Securing Cloud Storage: Lessons Learned via Target and Home Depot

Whether it’s the recent celebrity hacks or large data breaches at Target, Home Depot and Jimmy John’s, one thing is clear: it’s important to guard cloud data. Data storage is becoming increasingly complex and virtual, but so are hackers. Truly keeping your data safe requires adherence to responsible practices and safety procedures.


What We Learned from Corporate Data Breaches

When Target, Home Depot and Jimmy John’s recently reported large-scale data breaches, it shocked many people who’d considered their information safe with such large companies. Some thought cloud data was completely invincible and untouchable. Industry experts contend cloud data is safer than physical data, but warn that advanced hackers can get their foot in the door if proper safety and prevention measures aren’t in place.

These breaches are prime examples of what can go wrong and remind business owners of the importance to plan for the best, but prepare for the worst. Know where your sensitive data is and apply these protection tips to keep your information guarded. Whenever possible, protect your private information with multiple layers of protection and always back up data for peace of mind.


How to Protect Your Cloud Data

Cloud data — while much preferred over standard methods of storage — is not invincible. Protecting your data from prying eyes and dangerous hackers takes planning and preparation. Here are a few security tips for protecting your cloud data:

  • Double backup. You don’t want to put all your eggs in one basket, regardless of how good that basket is. In this case, the basket is your cloud storage platform. Instead of storing everything in one place, consider backing up all pertinent files in the cloud and on physical drives. If something goes wrong with one source, you’ve always got another standing by.
  • Don’t link all accounts. In theory, linking all accounts together sounds like a good idea. It saves time and frustration while maximizing convenience. However, in the event of a data or security breach, your linked accounts act as a row of dominoes for the hacker. Give them access to one account and they’ll keep going from there.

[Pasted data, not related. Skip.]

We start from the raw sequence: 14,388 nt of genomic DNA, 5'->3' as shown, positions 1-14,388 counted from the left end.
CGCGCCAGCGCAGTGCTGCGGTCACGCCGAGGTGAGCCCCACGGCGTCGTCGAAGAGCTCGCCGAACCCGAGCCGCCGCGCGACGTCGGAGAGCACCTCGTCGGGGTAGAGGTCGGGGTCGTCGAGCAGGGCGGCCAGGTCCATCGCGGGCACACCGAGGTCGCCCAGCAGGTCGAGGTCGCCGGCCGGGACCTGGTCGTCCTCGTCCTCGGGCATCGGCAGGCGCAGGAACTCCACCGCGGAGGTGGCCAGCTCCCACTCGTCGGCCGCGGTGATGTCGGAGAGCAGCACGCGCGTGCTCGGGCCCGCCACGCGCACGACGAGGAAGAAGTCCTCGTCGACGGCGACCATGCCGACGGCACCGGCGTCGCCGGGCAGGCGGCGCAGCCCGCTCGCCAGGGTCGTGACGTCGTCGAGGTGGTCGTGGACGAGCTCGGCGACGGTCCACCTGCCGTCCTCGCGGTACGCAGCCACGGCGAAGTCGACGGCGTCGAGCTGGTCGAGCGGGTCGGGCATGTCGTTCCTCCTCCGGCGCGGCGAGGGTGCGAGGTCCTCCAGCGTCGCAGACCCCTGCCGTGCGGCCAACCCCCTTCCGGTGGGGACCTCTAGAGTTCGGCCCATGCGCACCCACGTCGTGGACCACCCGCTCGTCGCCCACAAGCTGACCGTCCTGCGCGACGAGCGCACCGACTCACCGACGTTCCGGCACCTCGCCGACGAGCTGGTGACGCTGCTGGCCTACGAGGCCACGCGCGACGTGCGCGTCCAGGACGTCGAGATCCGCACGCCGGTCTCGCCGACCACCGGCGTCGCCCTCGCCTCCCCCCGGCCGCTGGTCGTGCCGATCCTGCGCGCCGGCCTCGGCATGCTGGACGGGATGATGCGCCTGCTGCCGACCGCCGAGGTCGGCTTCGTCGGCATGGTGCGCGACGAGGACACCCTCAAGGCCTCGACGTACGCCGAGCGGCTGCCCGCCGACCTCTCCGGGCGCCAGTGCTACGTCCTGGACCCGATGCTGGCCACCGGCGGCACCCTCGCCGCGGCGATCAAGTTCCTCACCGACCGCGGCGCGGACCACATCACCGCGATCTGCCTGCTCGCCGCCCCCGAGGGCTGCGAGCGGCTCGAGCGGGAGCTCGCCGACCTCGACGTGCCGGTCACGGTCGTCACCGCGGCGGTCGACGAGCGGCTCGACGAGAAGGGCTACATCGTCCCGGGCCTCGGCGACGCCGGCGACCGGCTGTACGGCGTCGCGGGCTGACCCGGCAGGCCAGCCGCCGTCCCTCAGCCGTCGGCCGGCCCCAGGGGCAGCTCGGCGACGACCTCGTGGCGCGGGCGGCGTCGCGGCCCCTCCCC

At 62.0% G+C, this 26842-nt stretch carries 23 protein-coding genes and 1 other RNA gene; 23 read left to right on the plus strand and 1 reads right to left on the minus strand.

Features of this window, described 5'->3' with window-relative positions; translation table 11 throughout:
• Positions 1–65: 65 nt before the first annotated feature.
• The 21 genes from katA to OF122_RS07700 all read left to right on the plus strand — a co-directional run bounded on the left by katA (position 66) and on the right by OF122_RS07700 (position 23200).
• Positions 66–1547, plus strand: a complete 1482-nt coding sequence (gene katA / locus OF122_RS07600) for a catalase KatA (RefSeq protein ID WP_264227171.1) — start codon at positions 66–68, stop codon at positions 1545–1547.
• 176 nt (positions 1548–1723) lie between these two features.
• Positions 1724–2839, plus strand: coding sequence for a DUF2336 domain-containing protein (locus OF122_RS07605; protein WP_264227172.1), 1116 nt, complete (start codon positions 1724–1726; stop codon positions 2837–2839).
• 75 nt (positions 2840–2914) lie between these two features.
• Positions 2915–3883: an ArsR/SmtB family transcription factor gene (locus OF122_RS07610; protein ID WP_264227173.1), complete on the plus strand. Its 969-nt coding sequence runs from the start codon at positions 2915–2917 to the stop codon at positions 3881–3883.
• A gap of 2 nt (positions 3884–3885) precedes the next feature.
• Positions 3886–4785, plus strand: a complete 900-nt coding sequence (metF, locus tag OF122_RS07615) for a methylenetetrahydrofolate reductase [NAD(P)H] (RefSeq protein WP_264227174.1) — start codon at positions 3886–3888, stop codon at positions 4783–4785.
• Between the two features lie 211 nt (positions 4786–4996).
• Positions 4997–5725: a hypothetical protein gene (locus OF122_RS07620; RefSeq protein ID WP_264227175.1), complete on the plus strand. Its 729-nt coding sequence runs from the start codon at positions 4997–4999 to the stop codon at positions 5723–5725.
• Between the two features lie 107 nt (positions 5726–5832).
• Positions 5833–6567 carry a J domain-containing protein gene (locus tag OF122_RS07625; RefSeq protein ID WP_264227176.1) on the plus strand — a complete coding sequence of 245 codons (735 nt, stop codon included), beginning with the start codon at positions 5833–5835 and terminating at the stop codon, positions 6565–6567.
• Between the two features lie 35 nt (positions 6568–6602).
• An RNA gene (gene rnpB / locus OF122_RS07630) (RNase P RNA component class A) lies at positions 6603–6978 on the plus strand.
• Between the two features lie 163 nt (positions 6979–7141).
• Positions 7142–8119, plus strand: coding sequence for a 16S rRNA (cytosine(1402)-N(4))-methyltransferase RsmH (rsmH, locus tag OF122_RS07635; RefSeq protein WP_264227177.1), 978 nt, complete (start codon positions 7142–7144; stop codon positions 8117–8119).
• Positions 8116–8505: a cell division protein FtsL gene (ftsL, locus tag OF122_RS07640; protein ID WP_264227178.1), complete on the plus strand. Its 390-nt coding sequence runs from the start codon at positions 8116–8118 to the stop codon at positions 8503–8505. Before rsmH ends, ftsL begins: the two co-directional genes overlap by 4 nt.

• Use multiple passwords. Having the same password (or even alteration of the same password) might be convenient and easy to remember, but it’s not the smartest idea. Your cloud accounts, email accounts, bank accounts and other business logins should have unique passwords to deter hackers from gaining access to multiple data points in one fatal swoop. Make sure your passwords aren’t on a “Top Ten Most Used (and easily hacked) Passwords” list.
  •  Two-step identification. One of the most effective ways to prevent cloud data breaches is called two-step (or multi-factor) identification. This method of logging in requires you to prove your identity before logging into your account from a new device. For example, if you were to attempt to login to your cloud account from a new laptop, a verification code would be sent to your cell phone. You would then have to enter the verification code appearing on your phone before being able to login from the new laptop.

While cloud data storage is certainly more secure than some of the traditional physical forms, it isn’t perfect. Learn from the large-scale data breaches of Home Depot, Target and Jimmy John’s as examples and ensure your data is truly safe and secure.

For more information on cloud data storage and how to keep your information safe, please contact Framework Communications today!